William V. Skall

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William V. Skall (October 5, 1897 in Chicago – March 22, 1976 in Los Angeles) was an American cinematographer who specialized in Technicolor.

Chicago City in Illinois, United States

Chicago, officially the City of Chicago, is the most populous city in Illinois, as well as the third most populous city in the United States. With an estimated population of 2,716,450 (2017), it is the most populous city in the Midwest. Chicago is the principal city of the Chicago metropolitan area, often referred to as Chicagoland, and the county seat of Cook County, the second most populous county in the United States. The metropolitan area, at nearly 10 million people, is the third-largest in the United States, and the fourth largest in North America.

Los Angeles City in California

Los Angeles, officially the City of Los Angeles and often known by its initials L.A., is the most populous city in California, the second most populous city in the United States, after New York City, and the third most populous city in North America. With an estimated population of four million, Los Angeles is the cultural, financial, and commercial center of Southern California. The city is known for its Mediterranean climate, ethnic diversity, Hollywood and the entertainment industry, and its sprawling metropolis. Los Angeles is the largest city on the West Coast of North America.

Technicolor color motion picture process

Technicolor is a series of color motion picture processes, the first version dating to 1916, and followed by improved versions over several decades.



He began his film career straight after leaving school and worked for two years in camera crews before becoming a chief cameraman for the first time in 1936, with 20th Century Fox. [1] He worked on Quo Vadis (1951) and Rope (1948), the latter for Alfred Hitchcock, with longer scenes than usual in films of that time. He received nine Oscar nominations and won once, sharing Best Cinematography (color) with Joseph Valentine and Winton Hoch in 1949 for Joan of Arc .

20th Century Fox American film studio

Twentieth Century Fox Film Corporation is an American film studio that is a subsidiary of Walt Disney Studios, a division of The Walt Disney Company. The studio is located on its namesake studio lot in the Century City area of Los Angeles.

<i>Quo Vadis</i> (1951 film) 1951 American film by Mervyn LeRoy

Quo Vadis is a 1951 American epic film made by Metro-Goldwyn-Mayer in Technicolor. It was directed by Mervyn LeRoy and produced by Sam Zimbalist, from a screenplay by John Lee Mahin, S.N. Behrman and Sonya Levien, adapted from the novel Quo Vadis (1896) by the Polish Nobel Laureate author Henryk Sienkiewicz. The score is by Miklós Rózsa and the cinematography by Robert Surtees and William V. Skall. The title refers to an incident in the apocryphal Acts of Peter.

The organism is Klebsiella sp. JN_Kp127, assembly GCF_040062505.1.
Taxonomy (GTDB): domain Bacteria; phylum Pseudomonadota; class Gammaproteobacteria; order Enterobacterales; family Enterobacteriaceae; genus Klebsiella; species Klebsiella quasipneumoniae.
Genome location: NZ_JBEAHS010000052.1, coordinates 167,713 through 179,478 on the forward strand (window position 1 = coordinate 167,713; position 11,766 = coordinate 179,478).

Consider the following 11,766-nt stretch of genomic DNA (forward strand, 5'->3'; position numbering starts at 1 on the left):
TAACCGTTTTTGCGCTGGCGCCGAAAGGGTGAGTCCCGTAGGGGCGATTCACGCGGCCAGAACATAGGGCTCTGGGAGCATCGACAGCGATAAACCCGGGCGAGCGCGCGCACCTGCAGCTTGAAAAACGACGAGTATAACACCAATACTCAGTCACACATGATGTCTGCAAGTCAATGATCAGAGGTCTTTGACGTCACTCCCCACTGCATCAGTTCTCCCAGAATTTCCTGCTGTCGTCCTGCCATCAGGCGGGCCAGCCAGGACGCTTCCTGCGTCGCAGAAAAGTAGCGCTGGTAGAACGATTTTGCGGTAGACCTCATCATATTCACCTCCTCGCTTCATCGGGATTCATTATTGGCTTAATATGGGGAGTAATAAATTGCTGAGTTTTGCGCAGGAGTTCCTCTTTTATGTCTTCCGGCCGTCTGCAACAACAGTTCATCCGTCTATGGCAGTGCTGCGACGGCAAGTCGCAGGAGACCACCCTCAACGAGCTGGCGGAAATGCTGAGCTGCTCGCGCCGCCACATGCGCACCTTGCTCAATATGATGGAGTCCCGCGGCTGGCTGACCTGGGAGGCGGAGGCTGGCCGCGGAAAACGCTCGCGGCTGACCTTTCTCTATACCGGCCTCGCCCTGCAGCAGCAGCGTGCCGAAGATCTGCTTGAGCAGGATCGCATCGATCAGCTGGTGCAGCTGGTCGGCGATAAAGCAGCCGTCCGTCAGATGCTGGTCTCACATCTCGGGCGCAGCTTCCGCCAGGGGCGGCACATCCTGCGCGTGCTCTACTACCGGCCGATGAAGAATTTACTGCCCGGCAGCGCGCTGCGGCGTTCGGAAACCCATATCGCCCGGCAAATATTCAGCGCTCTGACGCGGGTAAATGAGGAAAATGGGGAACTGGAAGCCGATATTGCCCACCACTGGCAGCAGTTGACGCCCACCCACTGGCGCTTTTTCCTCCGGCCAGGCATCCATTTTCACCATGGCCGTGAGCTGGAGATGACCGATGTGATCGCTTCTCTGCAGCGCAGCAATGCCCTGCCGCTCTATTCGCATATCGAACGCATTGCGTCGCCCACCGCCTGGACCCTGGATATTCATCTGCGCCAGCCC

<i>Rope</i> (film) 1948 film by Alfred Hitchcock

Rope is a 1948 American psychological crime thriller film directed by Alfred Hitchcock, based on the 1929 play of the same name by Patrick Hamilton. The film was adapted by Hume Cronyn with a screenplay by Arthur Laurents.

Partial filmography

<i>Dancing Pirate</i> 1936 film by Lloyd Corrigan

Dancing Pirate is a 1936 American musical comedy film directed by Lloyd Corrigan. It is the third film shot in the three strip Technicolor process and the first musical in that format. Produced by the makers of Becky Sharp, the film was based on the December 1930 Colliers Magazine story Glorious Buccaneer by Emma-Lindsay Squier a serious and action filled romance that may have been inspired by the story of Joseph Chapman. The film features the debut of stage star Charles Collins and the cast includes Rita Hayworth as one of The Royal Cansino Dancers. Other dancers in the film were Pat Nixon and Marjorie Reynolds.

<i>Victoria the Great</i> 1937 film by Herbert Wilcox

Victoria the Great is a 1937 British historical film directed by Herbert Wilcox and starring Anna Neagle, Anton Walbrook and Walter Rilla. When Laurence Housman's play Victoria Regina was banned by the Lord Chamberlain, its subsequent Broadway success prompted King Edward VIII to commission producer Herbert Wilcox to turn it into a film, commemorating the centenary of Victoria's reign. The film biography of Queen Victoria concentrates initially on the early years of her reign with her marriage to Prince Albert and her subsequent rule after Albert's death in 1861. It was released in the year of King George VI's coronation, which was also the centennial of Victoria's own accession to the throne. The movie was so successful that a sequel appeared the following year, Sixty Glorious Years.

<i>The Little Princess</i> (1939 film) 1939 film by Walter Lang, William A. Seiter

The Little Princess is a 1939 American drama film directed by Walter Lang. The screenplay by Ethel Hill and Walter Ferris is loosely based on the novel A Little Princess by Frances Hodgson Burnett. The film was the first Shirley Temple movie to be filmed completely in Technicolor. It was also her last major success as a child star.

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  1. (in German)Kay Weniger: Das große Personenlexikon des Films. Berlin 2001, Volume 7, p 350